If you’re single and don’t want to be and you find yourself repeating the same dating cycles over and over, you may be sabotaging your love life. It’s easy — and comfortable — to embrace patterns and behaviors, wearing them like a cozy blanket around our shoulders in the cold, cold world of dating. But, it’s often those very patterns and behaviors that keep us from finding a fulfilling and happy relationship. Below are ten ways you might be sabotaging your dating life.
1. You confuse a digital connection for in-person chemistry. (Having great text or email rapport isn’t the same as feeling a spark when you talk face-to-face.)
2. You keep making these first date mistakes.
3. You have a type and you never date outside of it.
4. You have a dating blog or column. If you’ve been writing about your dating life for an audience, you’ve probably learned that bad dates and relationship drama = entertainment. For some, chasing the entertaining storylines becomes more intoxicating (and, frankly, easier) than chasing a potential match.
5. You don’t believe it when someone tells you he or she wants something different than what you want (a casual relationship versus something serious). You think you’re special enough to change his mind.
6. You surround yourself with people who have negative views on relationships, dating, and the gender you are attracted to (i.e., they regularly say stuff like, “All men suck!”). People have a tendency to reinforce messages they regularly receive from people they like and trust (so surround yourself with people whose messages about relationships are positive!).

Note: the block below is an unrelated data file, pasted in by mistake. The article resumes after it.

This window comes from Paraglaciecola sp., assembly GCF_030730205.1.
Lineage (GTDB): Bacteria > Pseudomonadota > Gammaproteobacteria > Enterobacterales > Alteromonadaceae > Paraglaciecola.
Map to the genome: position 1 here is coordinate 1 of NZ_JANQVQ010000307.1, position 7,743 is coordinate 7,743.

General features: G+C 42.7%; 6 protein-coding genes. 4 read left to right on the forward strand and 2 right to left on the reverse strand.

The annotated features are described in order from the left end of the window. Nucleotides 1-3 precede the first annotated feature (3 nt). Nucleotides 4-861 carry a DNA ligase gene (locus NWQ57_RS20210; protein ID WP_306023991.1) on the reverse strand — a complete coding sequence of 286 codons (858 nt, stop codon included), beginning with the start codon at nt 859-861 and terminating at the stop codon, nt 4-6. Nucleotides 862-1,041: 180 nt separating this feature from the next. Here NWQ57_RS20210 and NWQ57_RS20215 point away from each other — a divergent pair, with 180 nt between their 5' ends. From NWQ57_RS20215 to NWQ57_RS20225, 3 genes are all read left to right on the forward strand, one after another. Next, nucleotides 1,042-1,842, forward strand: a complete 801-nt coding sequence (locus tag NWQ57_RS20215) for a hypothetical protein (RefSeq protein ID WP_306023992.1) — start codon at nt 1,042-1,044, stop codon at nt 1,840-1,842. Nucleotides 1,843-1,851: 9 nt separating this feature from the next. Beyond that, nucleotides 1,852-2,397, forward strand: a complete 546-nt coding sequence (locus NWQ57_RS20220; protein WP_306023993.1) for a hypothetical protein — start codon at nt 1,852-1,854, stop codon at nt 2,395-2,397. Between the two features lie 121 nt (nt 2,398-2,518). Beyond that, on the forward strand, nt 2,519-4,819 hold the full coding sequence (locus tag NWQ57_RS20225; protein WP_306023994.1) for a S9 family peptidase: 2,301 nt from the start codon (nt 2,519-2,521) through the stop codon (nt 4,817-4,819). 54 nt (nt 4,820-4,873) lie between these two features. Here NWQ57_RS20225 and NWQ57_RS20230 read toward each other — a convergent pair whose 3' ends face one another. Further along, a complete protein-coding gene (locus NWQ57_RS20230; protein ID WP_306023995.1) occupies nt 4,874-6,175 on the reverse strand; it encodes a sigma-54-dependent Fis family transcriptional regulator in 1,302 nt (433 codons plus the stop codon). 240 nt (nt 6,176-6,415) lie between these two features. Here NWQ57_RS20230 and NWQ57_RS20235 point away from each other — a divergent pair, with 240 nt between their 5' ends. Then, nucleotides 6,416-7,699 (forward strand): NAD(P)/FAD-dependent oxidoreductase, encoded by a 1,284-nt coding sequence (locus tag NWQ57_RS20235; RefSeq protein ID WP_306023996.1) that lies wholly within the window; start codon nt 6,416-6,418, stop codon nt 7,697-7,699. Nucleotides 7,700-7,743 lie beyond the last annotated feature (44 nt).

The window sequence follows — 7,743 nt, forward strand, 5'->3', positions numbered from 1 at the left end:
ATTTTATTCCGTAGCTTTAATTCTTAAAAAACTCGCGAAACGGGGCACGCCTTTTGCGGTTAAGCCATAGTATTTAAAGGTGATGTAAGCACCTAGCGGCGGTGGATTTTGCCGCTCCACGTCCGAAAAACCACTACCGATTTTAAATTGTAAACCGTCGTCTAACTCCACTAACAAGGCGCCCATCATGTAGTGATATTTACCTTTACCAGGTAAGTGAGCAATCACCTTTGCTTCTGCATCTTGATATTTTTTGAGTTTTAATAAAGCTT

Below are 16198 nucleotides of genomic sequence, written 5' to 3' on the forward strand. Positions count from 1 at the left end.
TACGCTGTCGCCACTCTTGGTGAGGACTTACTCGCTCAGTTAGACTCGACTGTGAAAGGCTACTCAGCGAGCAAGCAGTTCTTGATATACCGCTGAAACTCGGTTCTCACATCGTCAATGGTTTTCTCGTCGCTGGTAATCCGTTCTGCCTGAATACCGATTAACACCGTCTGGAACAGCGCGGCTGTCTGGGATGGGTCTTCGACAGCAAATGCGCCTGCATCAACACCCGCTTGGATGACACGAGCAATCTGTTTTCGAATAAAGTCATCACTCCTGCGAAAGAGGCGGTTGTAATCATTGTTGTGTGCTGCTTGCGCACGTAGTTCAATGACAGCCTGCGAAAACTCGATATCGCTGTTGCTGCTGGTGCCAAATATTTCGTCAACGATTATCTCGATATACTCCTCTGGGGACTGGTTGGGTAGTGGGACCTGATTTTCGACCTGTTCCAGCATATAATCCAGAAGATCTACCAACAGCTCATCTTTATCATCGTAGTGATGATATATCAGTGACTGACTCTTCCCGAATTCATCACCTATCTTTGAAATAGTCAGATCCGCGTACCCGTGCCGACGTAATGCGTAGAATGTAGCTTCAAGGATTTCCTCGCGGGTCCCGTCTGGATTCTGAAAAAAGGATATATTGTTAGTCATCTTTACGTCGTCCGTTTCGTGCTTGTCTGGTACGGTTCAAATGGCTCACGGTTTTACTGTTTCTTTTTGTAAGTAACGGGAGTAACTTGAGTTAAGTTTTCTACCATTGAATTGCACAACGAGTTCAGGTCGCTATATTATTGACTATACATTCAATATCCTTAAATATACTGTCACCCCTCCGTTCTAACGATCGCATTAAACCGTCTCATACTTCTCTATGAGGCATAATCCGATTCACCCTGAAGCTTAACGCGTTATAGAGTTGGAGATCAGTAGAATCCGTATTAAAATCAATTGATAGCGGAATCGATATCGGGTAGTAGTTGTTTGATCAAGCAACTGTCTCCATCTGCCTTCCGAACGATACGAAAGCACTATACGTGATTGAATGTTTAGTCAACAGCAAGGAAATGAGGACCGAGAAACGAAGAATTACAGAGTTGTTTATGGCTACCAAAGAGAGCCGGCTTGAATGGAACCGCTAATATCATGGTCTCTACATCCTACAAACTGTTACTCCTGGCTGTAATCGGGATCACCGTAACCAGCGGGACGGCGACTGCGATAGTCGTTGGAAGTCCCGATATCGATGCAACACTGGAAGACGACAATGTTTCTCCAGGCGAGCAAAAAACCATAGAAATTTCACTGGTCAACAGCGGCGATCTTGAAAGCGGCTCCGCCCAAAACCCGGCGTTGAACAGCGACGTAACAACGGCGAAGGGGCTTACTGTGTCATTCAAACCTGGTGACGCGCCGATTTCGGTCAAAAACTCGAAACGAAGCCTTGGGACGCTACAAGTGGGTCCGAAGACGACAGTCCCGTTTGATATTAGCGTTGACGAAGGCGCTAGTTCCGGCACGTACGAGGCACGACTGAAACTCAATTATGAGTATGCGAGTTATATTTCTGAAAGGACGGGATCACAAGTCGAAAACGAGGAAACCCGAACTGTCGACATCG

7. You believe you can change someone to be exactly what you’re looking for. (Pro tip: you can’t).
8. You don’t MOA as soon as deal-breakers present themselves, instead wasting time in relationships that will go nowhere while someone who could have been your perfect match gets snagged by someone else.
9. You are so eager to be in a serious, committed relationship that you rush The talk and scare away someone who might have been ready for a commitment in a month or two but not now.
10. You believe that having a relationship will make you feel better about parts of your life (or yourself) that you are unhappy with. The things that stress you out or make you feel bad aren’t going to disappear when you get a boyfriend, and the pressure on someone else to fix what you can’t or don’t want to deal with alone will only serve to attract those who prey on vulnerability (not exactly a recipe for a happy and healthy relationship).